Encyclopedia of Astrobiology

2015 Edition
| Editors: Muriel Gargaud, William M. Irvine, Ricardo Amils, Henderson James (Jim) CleavesII, Daniele L. Pinti, José Cernicharo Quintanilla, Daniel Rouan, Tilman Spohn, Stéphane Tirard, Michel Viso

Roche Limit

Reference work entry
DOI: https://doi.org/10.1007/978-3-662-44185-5_1383



The Roche limit is the orbital distance below which a satellite is tidally destroyed by the body around which it is orbiting. Édouard Roche is the French astronomer who first calculated this theoretical limit in 1848.


Tidal forces are simply the difference in gravitational forces felt by different parts of an extended body. The force of gravity felt by a satellite orbiting a primary body (e.g., by a moon orbiting a planet or a planet orbiting a star) decreases as the inverse square of the orbital distance such that different parts of the satellite feel different gravitational forces. From the point of view of the satellite, this results in a stretching because the side that is closest to the primary body is pulled more strongly than the side farthest from the primary (see Fig. 1).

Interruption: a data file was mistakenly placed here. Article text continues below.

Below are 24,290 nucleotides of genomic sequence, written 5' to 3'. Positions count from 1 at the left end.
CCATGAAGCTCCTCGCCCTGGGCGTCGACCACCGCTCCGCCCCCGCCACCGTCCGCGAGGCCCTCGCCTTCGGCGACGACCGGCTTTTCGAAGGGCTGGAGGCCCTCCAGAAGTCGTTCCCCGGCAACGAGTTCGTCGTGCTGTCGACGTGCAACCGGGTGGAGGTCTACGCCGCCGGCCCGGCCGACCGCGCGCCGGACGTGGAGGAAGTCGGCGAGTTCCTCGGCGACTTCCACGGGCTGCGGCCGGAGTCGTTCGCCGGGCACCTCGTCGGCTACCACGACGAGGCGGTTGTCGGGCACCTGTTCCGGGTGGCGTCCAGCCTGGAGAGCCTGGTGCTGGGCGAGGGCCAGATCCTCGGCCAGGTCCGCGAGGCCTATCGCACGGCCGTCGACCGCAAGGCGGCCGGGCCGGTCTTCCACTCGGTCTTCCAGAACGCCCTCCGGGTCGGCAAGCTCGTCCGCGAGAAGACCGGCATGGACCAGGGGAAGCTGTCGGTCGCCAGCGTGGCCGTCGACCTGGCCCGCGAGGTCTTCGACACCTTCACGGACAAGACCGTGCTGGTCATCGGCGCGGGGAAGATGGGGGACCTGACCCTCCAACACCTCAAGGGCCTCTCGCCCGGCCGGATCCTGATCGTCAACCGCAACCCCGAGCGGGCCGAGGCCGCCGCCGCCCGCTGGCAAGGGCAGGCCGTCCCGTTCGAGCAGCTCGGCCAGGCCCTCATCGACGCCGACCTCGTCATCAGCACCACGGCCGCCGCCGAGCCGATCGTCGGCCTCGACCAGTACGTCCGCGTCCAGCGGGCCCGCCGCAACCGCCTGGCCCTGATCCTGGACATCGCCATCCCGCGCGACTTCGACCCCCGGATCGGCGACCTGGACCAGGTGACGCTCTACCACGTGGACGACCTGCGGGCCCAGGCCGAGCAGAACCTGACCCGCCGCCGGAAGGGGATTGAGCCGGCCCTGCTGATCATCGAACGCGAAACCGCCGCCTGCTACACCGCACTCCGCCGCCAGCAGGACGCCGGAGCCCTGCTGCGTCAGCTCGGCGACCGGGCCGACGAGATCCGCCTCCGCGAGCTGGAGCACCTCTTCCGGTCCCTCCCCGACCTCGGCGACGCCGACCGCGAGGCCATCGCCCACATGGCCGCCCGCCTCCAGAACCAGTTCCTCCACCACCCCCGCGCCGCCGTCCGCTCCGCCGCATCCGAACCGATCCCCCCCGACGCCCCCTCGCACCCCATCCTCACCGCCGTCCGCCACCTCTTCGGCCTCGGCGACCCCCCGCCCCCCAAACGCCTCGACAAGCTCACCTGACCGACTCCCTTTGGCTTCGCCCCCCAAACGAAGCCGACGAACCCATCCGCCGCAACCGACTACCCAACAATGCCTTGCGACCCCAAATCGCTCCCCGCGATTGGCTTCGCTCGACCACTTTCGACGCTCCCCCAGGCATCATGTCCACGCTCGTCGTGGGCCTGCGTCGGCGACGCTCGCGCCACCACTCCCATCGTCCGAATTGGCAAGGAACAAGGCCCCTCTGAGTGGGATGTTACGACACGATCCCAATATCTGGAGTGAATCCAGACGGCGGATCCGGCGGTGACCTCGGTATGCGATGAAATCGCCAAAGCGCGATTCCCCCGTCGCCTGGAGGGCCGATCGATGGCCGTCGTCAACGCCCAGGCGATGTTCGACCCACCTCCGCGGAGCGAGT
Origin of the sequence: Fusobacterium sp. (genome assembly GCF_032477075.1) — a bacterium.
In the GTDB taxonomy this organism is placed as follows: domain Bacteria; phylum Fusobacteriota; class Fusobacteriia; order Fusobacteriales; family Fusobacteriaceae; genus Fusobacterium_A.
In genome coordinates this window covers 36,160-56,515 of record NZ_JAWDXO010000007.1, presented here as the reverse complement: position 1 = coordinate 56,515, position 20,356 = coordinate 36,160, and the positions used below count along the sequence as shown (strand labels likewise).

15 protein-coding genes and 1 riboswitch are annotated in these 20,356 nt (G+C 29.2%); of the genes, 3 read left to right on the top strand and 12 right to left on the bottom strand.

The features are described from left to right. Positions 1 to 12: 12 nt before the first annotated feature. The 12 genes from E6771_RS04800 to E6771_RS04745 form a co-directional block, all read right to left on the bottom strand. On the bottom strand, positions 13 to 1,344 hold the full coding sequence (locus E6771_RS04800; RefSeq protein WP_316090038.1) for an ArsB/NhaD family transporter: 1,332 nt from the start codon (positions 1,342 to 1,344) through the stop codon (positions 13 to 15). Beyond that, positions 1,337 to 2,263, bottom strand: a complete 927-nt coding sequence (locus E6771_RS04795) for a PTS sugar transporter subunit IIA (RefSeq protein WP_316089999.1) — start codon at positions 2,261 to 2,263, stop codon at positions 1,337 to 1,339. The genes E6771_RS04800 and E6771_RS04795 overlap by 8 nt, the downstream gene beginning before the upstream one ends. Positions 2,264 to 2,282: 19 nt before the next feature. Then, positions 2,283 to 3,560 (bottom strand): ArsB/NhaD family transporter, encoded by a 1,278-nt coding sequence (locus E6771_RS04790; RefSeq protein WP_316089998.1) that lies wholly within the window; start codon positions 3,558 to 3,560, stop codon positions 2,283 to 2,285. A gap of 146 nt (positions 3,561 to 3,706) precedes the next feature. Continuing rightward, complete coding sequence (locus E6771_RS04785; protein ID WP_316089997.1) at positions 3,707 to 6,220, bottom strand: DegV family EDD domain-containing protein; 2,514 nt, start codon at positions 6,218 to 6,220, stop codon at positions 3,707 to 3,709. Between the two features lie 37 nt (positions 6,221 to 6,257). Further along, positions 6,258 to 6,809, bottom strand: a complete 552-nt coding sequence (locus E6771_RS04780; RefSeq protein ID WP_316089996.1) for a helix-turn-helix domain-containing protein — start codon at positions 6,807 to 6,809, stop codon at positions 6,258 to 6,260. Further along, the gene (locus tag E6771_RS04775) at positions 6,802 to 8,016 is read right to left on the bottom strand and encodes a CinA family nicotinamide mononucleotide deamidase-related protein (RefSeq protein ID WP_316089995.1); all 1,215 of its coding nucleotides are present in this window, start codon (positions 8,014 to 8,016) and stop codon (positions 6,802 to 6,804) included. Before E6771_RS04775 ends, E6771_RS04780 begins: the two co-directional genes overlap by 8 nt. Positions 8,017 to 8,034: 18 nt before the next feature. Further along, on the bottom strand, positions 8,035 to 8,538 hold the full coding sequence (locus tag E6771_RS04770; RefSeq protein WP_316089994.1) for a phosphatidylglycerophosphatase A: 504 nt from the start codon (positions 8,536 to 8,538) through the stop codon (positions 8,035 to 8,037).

Gravitation Stability Tidal effect 
This is a preview of subscription content, log in to check access.

References and Further Reading

  1. Hammeury JM (2000) Géométrie de Roche. Ecole de Goutelas XXIII. http://astro.u-strasbg.fr/goutelas/g2000/roche.pdf (in French)
  2. Murray CD, Dermott SF (1999) Solar system dynamics. Cambridge University Press, CambridgeMATHGoogle Scholar

Copyright information

© Springer-Verlag Berlin Heidelberg 2015

Authors and Affiliations

  1. 1.Applied Mathematics LaboratoryENSTA ParisTechParis Cedex 15France